When we spoke to our Head of Commercial Credit Chris Green about improving gender balance in our senior roles, he talked about how important having a mentor can be to your career. We think it’s great advice. A mentor can be a real positive no matter what stage of your career you’re at, or how senior your role is. However we know from experience that it isn’t always an easy thing to make a start with. How do you know whether it’s really right for you? If it is, how do find the right mentor? And once you start, how do you make the arrangement work?
To help you work out the answers to these questions and more, we’ve decided to shine the spotlight on mentoring in a short series of articles. You’ll find suggestions and advice on everything from what to think about before you start, to how to end things when the arrangement has run its course. We’ll also speak to some of our people, and find out how they make the most of their mentoring relationships.
For now we’re going to start at the beginning, with a few ways that mentoring could help you in your career.
1) By giving you the chance to work with a role model
If you feel that you know the kind of role you’re looking for, then having a mentor who’s either already in or who’s been in that position before could be really useful to helping you get there. They’ll quickly understand the career challenges you’ll face, and may well have direct experience of the same kind of obstacles themselves. They’re also in the ideal position to help figure out what the most important skills are to take you where you want to go, and how you can develop them.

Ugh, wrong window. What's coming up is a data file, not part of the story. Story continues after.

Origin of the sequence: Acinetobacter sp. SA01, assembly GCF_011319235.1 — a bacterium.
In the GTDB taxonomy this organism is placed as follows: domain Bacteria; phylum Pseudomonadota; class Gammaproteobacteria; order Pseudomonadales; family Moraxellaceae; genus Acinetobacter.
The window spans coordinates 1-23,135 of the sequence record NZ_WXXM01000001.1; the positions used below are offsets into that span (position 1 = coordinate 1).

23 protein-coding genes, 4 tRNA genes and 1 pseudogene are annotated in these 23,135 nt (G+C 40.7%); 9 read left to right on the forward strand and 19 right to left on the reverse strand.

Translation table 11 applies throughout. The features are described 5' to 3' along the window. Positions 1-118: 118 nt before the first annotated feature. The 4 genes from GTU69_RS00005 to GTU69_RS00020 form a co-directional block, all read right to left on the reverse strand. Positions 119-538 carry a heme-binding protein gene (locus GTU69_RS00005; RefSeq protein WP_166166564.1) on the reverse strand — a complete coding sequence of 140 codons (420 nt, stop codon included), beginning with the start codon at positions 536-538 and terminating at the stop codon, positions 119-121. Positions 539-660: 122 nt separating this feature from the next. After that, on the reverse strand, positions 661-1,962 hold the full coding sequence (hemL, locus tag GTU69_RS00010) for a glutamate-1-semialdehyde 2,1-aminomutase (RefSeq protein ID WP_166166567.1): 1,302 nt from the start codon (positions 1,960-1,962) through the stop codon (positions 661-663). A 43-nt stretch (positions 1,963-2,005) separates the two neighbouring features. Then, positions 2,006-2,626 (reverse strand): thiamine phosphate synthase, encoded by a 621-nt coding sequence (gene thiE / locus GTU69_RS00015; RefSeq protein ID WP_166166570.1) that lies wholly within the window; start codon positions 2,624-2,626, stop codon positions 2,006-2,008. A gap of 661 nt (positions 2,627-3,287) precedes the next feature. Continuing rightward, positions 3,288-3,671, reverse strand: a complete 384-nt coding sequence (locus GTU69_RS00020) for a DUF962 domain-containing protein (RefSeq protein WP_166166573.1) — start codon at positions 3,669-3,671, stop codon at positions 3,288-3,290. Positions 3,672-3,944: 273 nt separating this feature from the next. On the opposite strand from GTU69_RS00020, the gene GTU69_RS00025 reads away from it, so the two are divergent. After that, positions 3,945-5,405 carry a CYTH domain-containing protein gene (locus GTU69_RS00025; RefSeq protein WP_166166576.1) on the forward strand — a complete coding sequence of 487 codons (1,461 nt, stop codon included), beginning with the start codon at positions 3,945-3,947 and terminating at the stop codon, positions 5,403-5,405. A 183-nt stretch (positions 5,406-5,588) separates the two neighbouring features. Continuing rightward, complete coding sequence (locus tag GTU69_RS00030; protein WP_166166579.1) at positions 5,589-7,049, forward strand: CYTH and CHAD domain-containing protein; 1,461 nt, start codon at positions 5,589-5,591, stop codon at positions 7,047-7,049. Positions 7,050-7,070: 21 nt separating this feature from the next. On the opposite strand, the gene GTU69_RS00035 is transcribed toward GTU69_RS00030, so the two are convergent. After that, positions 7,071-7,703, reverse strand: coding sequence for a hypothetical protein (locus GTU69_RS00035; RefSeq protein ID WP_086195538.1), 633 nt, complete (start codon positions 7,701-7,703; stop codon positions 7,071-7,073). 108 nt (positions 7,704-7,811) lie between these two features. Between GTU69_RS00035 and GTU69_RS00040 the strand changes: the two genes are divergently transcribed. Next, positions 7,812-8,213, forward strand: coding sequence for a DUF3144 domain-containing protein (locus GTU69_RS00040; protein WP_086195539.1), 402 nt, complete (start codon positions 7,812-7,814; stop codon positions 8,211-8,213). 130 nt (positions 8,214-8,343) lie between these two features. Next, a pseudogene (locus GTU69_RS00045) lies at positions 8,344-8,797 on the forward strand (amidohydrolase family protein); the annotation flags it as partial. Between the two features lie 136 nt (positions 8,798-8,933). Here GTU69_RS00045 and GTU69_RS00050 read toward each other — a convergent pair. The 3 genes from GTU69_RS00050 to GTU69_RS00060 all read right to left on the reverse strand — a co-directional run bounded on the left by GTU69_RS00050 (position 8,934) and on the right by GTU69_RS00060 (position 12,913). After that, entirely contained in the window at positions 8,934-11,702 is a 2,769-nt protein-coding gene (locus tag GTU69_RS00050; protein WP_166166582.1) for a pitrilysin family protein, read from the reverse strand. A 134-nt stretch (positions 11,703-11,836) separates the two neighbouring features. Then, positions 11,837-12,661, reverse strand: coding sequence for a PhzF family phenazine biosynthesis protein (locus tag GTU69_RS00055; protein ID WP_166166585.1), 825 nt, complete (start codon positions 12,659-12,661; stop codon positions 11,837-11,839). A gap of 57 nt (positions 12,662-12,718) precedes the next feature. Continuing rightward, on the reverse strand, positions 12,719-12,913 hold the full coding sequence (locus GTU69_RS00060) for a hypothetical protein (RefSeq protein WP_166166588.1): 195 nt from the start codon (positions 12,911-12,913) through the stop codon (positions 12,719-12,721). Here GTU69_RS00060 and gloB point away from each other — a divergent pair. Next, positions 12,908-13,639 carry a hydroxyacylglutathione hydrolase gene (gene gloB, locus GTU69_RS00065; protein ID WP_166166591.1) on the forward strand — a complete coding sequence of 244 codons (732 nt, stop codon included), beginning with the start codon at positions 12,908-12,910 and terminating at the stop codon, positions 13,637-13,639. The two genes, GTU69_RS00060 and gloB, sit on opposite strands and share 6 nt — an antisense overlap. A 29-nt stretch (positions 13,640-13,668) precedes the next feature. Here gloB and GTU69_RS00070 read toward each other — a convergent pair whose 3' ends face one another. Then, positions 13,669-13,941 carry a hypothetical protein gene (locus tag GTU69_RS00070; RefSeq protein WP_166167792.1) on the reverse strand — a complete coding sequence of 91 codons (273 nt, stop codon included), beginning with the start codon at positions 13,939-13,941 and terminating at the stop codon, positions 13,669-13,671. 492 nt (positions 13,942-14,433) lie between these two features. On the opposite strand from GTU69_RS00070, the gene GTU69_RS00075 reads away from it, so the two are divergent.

A role model mentor could also be a great way to get specific support on a more short-term basis, such as a project which stretches your skills, or the transition to a new job.
2) By helping you to understand and focus on what it is you want
People who know what they want to do aren’t the only ones who can benefit from having a mentor. It’s easy to get stuck climbing the ladder you’re on when you don’t really want, or to feel at a loss as to how to make your next move. A good mentor will have your best interests in mind, and will help you to reflect on what you’re good at and the kind of work you enjoy. They can also help you make a plan to get more of the things you enjoy into your working life, give you the confidence to make changes, and help keep you on track.